“To His Coy Mistress” and “Ode on a Grecian Urn” demonstrate to the reader that although one should physically “seize the day”, one should also use his imagination to unleash the true beauty of things. Keats and Marvel convey this fact in the course of their poems. As Keats indited, “Heard melodies are sweet, but those unheard / Are sweeter; therefore, ye soft pipes, play on; / Not to the sensual ear, but, more endear’d,” (11-13). Listening to music is wonderful, but the music that one imagines is even more amazing. He goes even deeper into the reader’s imagination by combing the thought of the action and the impossibility of it being fulfilled.
As Keats said in regard to one “Bold Lover,” never, never canst thou kiss,” (17), and goes on to say that “She cannot fade,”(19) and “For ever wilt thou love, and she be fair!” (20). When one thinks in what context the poem is truly being said the images created are just downright impossible. Theses impossibilities allow the mind to start thinking deeper. Marvel’s technique is a bit different. He is very realistic for he knows that “at my back I always hear / Time’s winged chariot hurrying near;” (21-22), and thus one should enjoy life to the fullest. But he also wishes for the reader to realize that the imagination is an excellent channel for making life more enjoyable. In “To his Coy Mistress” though he does the imagining for the reader as demonstrated by the following lines, “We would sit down and think which way / To walk, and pass our long love’s day; / Thou by the Indian Ganges’ side / Shouldst rubies find; I by the tide / Of Humber would complain” (6-7).
The technique in which Keats and Marvel make use of to unleash the true beauty of humanity is quite different. But in fact they are trying to demonstrate the same idea, using their own approach. Keats’s approach involves use of irony, impossibilities, and opposites. He compares the urn to a “Sylvan historian, who canst thus express / A flowery tale more sweetly than our rhyme:” (3-4). It seems to be ironic that the urn, which is silent, can tell a better tale than a historian can. Later he creates and image of “More happy love! more happy, happy love! / For ever warm and still to be enjoy’d, / For ever panting, and for ever young;” (25-26). In reality it is impossible for love to be “for ever warm” and for “ever young”. Keats creates images like these to make sure the imagination kicks in upon reading.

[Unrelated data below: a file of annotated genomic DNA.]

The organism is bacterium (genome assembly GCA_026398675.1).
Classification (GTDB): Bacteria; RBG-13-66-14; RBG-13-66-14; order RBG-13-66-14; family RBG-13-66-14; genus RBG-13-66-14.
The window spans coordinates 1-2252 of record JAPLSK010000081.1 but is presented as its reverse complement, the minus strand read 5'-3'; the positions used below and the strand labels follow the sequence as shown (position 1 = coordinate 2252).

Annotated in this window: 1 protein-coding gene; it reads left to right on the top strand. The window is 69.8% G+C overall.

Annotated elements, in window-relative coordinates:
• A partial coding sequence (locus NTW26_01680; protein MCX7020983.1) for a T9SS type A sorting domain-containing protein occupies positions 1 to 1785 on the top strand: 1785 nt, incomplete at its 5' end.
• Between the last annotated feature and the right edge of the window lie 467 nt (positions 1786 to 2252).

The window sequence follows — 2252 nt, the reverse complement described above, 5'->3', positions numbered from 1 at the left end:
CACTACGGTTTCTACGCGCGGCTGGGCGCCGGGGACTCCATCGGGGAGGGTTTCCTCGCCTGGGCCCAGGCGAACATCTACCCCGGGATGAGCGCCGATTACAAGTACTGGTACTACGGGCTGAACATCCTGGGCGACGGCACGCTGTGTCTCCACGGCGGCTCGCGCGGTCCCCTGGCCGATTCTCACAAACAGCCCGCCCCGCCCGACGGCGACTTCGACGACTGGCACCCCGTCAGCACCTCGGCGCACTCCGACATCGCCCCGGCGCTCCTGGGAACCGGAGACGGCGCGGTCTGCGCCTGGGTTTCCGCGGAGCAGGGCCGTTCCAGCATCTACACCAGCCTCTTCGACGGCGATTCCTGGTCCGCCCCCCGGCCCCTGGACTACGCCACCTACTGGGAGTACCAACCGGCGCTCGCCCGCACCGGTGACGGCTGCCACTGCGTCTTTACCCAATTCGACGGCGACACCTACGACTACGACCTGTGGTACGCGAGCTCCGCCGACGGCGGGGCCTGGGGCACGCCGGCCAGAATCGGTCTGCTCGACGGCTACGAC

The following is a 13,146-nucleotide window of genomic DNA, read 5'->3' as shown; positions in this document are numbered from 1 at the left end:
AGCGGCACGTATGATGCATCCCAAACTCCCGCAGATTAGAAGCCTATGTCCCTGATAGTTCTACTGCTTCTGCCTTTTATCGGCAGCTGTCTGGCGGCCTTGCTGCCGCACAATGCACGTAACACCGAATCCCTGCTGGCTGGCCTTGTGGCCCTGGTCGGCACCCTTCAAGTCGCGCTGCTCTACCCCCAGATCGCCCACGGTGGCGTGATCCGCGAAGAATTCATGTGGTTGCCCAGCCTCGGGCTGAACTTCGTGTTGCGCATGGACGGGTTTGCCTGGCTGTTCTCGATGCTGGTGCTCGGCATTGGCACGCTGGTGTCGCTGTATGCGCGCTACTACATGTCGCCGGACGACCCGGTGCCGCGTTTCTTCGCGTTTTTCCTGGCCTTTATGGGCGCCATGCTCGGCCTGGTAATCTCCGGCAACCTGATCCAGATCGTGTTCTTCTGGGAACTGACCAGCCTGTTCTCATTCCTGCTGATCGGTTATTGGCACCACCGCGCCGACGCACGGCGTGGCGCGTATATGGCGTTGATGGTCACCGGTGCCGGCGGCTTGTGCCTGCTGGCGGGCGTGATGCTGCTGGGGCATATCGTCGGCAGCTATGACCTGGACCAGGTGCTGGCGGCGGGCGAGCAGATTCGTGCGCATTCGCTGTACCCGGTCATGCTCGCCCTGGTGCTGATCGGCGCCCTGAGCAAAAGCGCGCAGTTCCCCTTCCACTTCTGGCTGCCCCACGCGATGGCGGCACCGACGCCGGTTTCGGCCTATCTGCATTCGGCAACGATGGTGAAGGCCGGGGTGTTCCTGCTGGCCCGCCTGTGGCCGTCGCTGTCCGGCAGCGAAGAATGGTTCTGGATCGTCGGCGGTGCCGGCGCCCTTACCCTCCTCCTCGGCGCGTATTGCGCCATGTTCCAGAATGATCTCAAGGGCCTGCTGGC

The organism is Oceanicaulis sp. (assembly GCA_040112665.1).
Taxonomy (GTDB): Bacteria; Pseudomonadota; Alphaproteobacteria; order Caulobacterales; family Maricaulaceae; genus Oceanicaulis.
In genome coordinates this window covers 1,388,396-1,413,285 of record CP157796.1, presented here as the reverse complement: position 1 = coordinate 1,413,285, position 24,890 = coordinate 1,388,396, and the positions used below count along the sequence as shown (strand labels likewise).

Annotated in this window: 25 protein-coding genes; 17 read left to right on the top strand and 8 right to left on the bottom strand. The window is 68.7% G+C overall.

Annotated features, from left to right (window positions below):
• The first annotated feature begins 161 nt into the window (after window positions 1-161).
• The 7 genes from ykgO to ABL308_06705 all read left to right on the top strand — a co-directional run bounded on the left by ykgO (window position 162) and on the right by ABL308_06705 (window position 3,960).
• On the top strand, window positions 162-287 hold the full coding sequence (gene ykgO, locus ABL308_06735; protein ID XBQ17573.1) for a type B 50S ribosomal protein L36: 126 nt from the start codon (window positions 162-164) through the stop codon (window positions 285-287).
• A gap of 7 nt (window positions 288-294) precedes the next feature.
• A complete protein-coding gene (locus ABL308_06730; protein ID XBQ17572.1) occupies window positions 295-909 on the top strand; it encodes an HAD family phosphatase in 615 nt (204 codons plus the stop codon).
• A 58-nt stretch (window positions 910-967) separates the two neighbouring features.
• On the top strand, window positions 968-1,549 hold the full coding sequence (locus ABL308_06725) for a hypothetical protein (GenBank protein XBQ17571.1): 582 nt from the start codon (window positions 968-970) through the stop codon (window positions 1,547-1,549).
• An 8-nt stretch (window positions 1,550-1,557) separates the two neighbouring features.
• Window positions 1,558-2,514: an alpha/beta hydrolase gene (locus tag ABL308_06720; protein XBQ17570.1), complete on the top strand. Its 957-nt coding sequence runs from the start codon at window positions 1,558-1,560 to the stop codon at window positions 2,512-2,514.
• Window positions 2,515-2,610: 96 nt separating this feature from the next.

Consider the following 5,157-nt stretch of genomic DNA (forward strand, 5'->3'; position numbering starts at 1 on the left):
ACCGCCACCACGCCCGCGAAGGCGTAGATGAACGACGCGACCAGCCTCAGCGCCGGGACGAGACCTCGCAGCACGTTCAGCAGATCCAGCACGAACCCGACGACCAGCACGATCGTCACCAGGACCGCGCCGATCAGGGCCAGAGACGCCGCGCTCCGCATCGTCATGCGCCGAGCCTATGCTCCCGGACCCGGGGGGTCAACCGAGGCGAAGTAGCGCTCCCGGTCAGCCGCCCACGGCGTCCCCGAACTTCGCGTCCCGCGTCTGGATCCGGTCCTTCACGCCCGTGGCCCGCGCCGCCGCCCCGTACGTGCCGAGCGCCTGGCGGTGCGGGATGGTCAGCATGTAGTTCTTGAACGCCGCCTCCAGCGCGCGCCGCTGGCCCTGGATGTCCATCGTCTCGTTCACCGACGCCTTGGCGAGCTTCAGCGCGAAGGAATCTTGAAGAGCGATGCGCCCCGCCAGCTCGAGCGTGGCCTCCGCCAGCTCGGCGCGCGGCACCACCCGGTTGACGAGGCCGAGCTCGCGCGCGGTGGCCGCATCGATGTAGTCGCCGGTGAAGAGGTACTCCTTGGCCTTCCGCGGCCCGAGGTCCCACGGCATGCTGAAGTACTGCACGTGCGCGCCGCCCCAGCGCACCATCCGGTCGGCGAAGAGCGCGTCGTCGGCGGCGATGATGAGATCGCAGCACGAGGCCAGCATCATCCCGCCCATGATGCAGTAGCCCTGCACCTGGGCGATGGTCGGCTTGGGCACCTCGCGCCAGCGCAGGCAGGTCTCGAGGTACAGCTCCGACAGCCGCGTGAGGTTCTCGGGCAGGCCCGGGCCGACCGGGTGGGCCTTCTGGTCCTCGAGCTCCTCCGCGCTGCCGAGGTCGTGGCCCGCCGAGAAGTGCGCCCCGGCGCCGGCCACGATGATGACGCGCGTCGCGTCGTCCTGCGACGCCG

Marvel on the other hand is interested in seizing the day, and facilitates for this by using the ideal if time was endless and contrasting it to the truth of life, death. In the beginning of his poem he goes on to say that if time had no boundaries and no end that “My vegetable love should grow / Vaster than empires, and more slow” (11-12). He later contrasts the eternalness of his love to the fact that “Thy beauty shall no more be found, / Nor, in thy marble vault, shall sound / My echoing song; then worms shall try / That long preserv’d virginity, / And your quaint honour turn to dust, / And into ashes all my lust.” (25-30). He practically spits in the woman’s face saying that your going to die soon, and you wont be beautiful forever in this world so better I take your virginity then the worms. He goes on to say that “The grave’s a fine and private place, / But none I think do there embrace.” (31-32). This might seem to be very crude upon a first reading, but Marvels approach is ingenious. He is telling the reader that even if life is to short, it should be enjoyed to the fullest extent possible physically and mentally.
In “To His Coy Mistress” Marvell discusses a control over time, which is a theoretical and imaginative concept that was conjured by the writer. In “Ode on a Grecian Urn” Keats discusses the control of things that are not subject to time and a control of the imagination. These two poems show the reader that one should physically “seize the day” and use his imagination to unleash the true beauty of things. Both Keats and Marvel are trying to unleash the true beauty of humanity, but each uses its own approach. Keats uses irony and opposites whereas Marvel is interested in a “carpe diem” outlook on life using the ideal if time had no end and contrasting it to the reality of death.